Dempster, Stephen G. Dominion and Dynasty: A theology of the Hebrew Bible. InterVarsity Press: Downers Grove, 2003.
Dominion and Dynasty by Stephen G. Dempster is another great edition in the New Studies in Biblical Theology edited by D.A. Carson. Dempster writes in the preface, “I have been studying the Old Testament for a long time, but, like many scholars, I have not been able to see the forest for the trees.” This quote is in reference to the text of the OT with respect to literary criticism. He says, “This viewpoint is an important one for the literary critic, since it contradicts the reading experience of generations of believers in the synagogue and church, who have on the one hand understood the text as a unity but on the other have often lost sight of the overall message of the Text (the forest) because of all the little texts (the trees)” (p. 27). He gives a helpful illustration by saying, “To use an analogy from the field of photography, if one is constantly using the zoom lens on a piece of sculpture such as Mount Rushmore, one will note the worn surface of some rocks and the sedimentary contours of others. But unless one is able to step back with a wide-angle lens and take in the ‘big picture’, the point oif it all has been lost” (p. 28).
This book is an attempt to look at the forest. Instead of considering the minute details, he considers the “contours” of the entire story of “Dominion and Dynasty” in the OT. In this way Dempster is trying to discover the Bible’s own distinctive theology. As systematic theology attempts to explain and apply the great doctrines of Scripture, biblical theology attempts to consider and explain the the great theological story line of the Bible itself. In context with the above statement about the forest and the trees, systematic theology is the trees while biblical theology is the forest. Both are real. Both have their proper and necessary place. And ,according to Dempster, we must not neglect one for the other.
The thesis of Dominiion and Dynasty is “that, when the Hebrew Bible is read and reread (that is, viewed with a wide-angle lens), the faces of the biblical Rushmore – ‘the purposeful pattern’ will be seen clearly, rather than the ‘textual patchwork’ in the face of the mountain. Since there are some differences in OT order between Christians and Jews, Dempster prefers the Hebrew Canon that Jesus would have read, hence the second part of his title: “A theology of the Hebrew Bible.” In this method, he hopes to “give biblical theology a fresh hearing” (p. 37). One of Dempster’s presuppositions is that the OT is “not a random concatenation of texts, but a Text with a discernible structure, a clear beginning, a middle and an ending” (p. 46). Therefore, he devotes chapter two to the development of this theme. In a very short space the reader will get the whole storyline of the OT in a bird’s eye view. In the remainder of the book (cps. 3 to 8), minus a short conclusion with some thoughts on typology and NT reflections, he follows the major story line of the Hebrew Bible, supporting his thesis in every way.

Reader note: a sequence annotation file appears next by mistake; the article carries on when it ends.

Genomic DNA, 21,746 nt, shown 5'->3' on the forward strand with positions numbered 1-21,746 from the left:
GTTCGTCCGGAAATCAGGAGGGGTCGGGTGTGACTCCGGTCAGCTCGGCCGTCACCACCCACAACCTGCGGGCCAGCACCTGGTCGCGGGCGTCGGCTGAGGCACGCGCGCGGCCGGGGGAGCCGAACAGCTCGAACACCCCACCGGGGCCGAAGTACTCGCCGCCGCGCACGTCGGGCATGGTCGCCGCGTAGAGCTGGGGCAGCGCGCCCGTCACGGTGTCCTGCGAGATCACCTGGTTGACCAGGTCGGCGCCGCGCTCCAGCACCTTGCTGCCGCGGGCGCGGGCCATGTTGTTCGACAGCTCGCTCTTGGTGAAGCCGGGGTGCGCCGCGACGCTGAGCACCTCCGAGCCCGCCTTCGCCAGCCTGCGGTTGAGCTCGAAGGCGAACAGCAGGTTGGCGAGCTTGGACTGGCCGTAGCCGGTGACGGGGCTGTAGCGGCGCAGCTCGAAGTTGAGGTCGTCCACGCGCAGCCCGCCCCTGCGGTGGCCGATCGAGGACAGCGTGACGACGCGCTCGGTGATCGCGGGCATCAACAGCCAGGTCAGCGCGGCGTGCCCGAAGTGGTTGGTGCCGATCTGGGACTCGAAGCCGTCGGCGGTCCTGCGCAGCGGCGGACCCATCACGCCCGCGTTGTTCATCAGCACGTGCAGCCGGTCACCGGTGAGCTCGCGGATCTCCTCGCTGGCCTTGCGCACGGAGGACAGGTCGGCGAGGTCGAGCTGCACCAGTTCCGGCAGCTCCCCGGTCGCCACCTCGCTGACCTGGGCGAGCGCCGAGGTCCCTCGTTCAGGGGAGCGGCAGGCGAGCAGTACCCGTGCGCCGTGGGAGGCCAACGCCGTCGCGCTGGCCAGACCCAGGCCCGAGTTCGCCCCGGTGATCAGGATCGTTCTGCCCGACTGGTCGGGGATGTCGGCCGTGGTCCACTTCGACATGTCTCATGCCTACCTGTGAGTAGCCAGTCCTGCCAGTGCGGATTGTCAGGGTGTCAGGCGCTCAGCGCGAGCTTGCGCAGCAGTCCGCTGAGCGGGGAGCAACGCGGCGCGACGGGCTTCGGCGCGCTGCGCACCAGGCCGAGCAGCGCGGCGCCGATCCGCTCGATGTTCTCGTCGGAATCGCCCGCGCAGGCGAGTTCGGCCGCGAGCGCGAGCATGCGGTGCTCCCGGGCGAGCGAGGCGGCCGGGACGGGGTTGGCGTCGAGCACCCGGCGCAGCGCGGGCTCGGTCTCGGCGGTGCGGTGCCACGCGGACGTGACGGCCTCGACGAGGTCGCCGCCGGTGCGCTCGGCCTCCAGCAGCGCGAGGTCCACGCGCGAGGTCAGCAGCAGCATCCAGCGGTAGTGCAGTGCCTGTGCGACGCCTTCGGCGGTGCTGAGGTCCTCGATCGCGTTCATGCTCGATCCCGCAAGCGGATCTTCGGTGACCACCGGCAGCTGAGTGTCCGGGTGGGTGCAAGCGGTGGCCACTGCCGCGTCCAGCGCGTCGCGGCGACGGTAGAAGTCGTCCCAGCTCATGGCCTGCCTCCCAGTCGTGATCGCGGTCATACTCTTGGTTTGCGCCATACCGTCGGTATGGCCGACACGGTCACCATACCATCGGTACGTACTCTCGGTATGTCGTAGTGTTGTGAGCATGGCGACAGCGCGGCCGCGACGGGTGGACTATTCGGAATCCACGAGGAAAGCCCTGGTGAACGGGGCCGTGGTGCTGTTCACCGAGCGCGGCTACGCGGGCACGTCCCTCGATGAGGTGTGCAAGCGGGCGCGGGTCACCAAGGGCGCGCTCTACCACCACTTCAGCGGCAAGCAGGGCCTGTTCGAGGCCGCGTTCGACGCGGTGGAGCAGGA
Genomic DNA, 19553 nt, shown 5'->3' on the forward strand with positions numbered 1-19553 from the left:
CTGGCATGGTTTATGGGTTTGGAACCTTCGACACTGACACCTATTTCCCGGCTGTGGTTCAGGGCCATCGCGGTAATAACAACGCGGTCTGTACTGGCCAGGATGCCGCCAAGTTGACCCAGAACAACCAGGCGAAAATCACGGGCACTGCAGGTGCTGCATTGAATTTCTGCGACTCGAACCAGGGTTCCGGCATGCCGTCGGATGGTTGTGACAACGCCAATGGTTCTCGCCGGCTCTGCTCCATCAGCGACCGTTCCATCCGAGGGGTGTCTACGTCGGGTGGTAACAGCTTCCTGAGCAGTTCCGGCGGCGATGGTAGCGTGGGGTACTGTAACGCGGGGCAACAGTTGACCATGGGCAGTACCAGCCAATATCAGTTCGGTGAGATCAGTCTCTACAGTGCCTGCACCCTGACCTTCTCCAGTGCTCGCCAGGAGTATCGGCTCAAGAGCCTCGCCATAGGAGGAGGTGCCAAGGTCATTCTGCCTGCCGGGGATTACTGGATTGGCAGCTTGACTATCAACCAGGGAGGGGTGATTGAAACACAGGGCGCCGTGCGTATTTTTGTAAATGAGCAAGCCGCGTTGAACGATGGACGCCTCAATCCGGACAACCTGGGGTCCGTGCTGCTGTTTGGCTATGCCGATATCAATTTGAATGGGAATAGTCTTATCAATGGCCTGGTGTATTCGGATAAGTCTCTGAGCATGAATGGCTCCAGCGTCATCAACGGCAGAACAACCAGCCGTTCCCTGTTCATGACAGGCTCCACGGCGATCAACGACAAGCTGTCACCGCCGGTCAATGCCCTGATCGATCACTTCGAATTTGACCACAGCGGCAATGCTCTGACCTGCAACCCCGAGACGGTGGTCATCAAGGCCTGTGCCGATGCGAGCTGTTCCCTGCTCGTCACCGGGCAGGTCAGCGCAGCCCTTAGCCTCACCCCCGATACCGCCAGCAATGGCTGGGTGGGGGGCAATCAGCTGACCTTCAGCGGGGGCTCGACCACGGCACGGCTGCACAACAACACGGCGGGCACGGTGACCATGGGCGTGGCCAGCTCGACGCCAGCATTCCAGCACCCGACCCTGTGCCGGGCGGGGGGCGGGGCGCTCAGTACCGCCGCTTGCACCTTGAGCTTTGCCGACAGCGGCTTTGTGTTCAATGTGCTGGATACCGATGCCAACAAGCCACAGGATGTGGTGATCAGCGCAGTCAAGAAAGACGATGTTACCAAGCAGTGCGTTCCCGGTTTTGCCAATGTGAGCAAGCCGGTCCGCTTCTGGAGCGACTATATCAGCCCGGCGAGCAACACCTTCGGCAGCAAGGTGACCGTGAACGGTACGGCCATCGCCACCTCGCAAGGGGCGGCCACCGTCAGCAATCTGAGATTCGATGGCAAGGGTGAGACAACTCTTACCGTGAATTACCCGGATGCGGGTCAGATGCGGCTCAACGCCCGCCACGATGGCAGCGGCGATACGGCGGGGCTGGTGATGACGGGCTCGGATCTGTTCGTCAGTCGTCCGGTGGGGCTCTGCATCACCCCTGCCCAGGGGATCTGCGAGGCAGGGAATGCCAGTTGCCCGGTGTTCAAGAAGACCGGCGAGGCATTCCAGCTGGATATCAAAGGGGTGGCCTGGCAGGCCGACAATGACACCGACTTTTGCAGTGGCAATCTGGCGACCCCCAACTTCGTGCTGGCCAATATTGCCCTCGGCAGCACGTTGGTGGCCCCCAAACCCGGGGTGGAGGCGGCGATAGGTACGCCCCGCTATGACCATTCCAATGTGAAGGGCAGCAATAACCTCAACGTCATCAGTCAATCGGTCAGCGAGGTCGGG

Personally, as I read through this book, I couldn’t wait for the next time to sit down with a hot beverage and read, read, read. My eyes were opened in many ways to the beautiful forest of biblical theology. Through the genres of history, narrative, genealogies, prophecy, wisdom, and even apocalyptic texts, I found myself understanding the storyline of the Bible more deeply, realizing with more amazement than ever that “all the Scriptures point to Christ.” What an amazing Gospel we see in the dominion and dynasty of the OT! Although the first chapter may be a little technical for a first-time reader of biblical theology, the remainder of the book is not very difficult. Please pick this one up and read it!